Completing the unorthodox household are Orsolya (Cynthia Mace), a Hungarian maid who seems to have an unlikely bond with Trey, and a servant Jeff (Stephen Carrasco) who says little and is treated with arrogant disdain by Trey.

Harmon’s play, generally quite entertaining, doesn’t quite seem to me on the level of “Significant Others” or last season’s “Admissions,” but it's still quite worthy.  Part of the problem is that the characters here, though all demonstrating some good traits, unpleasantly veer towards the sour. But the basic setup is intriguing, and it's especially amusing to watch Jodi’s reaction to Trey, whom she refuses to accept as a member of the family, though she’s otherwise nonplussed about her father and son’s gayness.

Besides family and the nature of love, Harmon’s main theme is the supremacy of youth and beauty, despite all we’ve been traditionally taught about the inner self being most important.  Elliot effuses dreamily about Trey’s beauty in a late monologue that may strike some as a bit icky, especially when he says he wants to sleep on sheets made from his young lover’s skin. Harmon gets further mileage from several Botox gags.

Elliot is the most buttoned-up character, but Wetherall captures the enigmatic contradictions. The well-buffed Brittain -- who casually parades through the living room in a thong in one scene -- is superficially the dumb boy toy, but his Okie character shows more substance as the play progresses. Gelb is also impressive as Elliot’s more privileged-than-he-admits grandson, and his midnight exchange with Trey on the living room couch is deftly played.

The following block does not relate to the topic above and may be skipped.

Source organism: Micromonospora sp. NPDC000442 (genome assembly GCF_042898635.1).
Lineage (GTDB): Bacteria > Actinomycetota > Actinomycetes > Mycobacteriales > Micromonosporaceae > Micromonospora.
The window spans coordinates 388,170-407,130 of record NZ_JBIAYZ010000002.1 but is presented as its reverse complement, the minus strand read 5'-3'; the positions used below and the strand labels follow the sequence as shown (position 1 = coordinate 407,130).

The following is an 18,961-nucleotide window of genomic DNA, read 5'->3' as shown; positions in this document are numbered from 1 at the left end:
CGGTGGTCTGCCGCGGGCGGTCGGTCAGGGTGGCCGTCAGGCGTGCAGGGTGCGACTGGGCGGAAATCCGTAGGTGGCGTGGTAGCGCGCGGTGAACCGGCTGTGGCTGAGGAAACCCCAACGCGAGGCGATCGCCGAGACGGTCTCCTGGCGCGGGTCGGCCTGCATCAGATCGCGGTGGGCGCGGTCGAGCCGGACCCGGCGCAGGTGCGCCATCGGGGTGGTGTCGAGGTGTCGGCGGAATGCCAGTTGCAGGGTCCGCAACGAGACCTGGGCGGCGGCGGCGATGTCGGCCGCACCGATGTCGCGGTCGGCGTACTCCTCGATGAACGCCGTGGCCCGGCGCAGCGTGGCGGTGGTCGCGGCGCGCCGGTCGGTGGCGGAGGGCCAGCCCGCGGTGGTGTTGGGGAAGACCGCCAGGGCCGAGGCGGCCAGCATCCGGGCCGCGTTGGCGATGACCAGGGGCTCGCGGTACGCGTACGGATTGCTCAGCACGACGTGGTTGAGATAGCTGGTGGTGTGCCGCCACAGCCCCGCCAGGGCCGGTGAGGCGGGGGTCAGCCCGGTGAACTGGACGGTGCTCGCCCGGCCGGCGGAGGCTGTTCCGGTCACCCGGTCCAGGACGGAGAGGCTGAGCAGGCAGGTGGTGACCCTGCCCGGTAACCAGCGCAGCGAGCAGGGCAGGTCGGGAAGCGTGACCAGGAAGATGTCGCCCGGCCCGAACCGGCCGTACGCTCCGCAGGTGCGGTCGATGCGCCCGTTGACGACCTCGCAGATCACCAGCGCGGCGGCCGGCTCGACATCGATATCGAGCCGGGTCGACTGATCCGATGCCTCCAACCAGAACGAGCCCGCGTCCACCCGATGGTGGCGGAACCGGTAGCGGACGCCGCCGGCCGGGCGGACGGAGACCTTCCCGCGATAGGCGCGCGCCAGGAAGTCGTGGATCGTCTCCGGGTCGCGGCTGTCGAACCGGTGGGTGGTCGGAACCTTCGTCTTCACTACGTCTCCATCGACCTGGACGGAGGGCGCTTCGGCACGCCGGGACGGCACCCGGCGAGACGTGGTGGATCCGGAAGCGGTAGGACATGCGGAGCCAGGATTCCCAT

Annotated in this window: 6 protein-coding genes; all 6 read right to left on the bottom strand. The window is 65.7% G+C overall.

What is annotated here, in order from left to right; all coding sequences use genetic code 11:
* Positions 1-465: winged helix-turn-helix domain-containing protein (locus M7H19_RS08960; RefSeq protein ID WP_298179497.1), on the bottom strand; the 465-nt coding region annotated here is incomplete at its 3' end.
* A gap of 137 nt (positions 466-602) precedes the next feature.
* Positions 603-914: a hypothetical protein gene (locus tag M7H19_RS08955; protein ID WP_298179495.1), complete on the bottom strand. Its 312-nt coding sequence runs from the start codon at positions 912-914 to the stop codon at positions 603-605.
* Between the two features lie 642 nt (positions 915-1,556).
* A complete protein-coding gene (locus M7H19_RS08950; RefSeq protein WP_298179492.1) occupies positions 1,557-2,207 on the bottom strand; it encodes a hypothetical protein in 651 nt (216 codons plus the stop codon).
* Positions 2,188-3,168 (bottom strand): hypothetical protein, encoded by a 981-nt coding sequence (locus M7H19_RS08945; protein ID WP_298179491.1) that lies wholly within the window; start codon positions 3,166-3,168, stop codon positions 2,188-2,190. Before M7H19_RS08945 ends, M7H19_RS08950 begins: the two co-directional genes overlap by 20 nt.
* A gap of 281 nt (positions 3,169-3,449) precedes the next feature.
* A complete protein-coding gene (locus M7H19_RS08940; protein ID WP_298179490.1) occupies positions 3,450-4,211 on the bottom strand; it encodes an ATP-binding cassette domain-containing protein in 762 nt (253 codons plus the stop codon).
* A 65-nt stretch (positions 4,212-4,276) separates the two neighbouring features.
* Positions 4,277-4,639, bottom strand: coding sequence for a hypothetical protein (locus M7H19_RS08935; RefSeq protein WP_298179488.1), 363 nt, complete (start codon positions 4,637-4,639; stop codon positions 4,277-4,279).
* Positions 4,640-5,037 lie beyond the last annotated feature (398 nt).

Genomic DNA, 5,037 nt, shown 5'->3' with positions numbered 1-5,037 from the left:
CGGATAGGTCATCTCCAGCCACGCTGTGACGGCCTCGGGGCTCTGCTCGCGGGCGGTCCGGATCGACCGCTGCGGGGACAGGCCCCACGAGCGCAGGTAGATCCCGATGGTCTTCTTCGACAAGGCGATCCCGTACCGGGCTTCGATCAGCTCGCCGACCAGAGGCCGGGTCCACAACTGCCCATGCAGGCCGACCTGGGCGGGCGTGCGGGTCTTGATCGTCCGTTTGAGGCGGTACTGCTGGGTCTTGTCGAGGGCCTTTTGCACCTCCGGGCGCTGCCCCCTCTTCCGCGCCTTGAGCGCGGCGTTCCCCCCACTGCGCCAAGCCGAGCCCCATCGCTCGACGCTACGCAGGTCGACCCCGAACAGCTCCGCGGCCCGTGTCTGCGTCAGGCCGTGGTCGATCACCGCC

Though Mace and Carrasco have the least to say as the servants, their body language speaks volumes. And Mace’s ascent up the stairs with a heavy suitcase is the most memorable staircase maneuvering since Julie Halston made her hilariously drunken ascent in “You Can’t Take It With You” a few seasons back. In fact, every time a character climbs or descends on those steps, we witness little gems of acting and direction.

Set designer Lauren Helpern has designed a coolly elegant West Village duplex set for Elliot including that tall staircase which we see in side view.

Frequent Harmon collaborator Daniel Aukin (“Bad Jews,” “Admissions”) is finely attuned to the playwright’s rhythms and the quirkiness and contradictions of his characters.

Jess Goldstein’s apt costumes and Pat Collins’ classy lighting are further pluses on the production side.

(Laura Pels Theatre in the Harold and Miriam Steinberg Center for Theatre, 111 West 46
Th Street; 212.719.1300 or;  through August 26)